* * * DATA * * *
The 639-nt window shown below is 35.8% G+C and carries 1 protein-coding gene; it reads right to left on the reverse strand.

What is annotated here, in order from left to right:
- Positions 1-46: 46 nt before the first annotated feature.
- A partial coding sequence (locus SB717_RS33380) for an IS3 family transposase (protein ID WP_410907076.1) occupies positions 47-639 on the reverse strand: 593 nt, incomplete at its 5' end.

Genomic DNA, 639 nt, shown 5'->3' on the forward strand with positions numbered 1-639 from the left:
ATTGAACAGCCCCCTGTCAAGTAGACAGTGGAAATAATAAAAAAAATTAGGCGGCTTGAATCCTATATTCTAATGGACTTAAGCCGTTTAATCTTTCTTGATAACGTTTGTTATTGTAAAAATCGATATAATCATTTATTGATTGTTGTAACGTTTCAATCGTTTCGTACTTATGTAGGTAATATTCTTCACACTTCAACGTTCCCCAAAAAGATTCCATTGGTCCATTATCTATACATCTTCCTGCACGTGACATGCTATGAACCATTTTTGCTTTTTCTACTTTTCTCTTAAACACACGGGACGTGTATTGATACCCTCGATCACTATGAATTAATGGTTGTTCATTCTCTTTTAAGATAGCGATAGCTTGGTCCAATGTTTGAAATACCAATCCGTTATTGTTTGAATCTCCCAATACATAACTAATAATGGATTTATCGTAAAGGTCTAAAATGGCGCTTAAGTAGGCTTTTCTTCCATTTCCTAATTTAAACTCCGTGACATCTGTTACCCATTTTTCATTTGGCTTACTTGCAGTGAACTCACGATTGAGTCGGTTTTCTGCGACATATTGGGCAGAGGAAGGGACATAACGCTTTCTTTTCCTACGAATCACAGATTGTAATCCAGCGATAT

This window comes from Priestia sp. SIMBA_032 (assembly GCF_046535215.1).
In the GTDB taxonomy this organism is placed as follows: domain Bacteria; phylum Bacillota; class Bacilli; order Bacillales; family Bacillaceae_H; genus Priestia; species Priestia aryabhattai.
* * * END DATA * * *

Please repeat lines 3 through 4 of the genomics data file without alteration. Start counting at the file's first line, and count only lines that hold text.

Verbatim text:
- Positions 1-46: 46 nt before the first annotated feature.
- A partial coding sequence (locus SB717_RS33380) for an IS3 family transposase (protein ID WP_410907076.1) occupies positions 47-639 on the reverse strand: 593 nt, incomplete at its 5' end.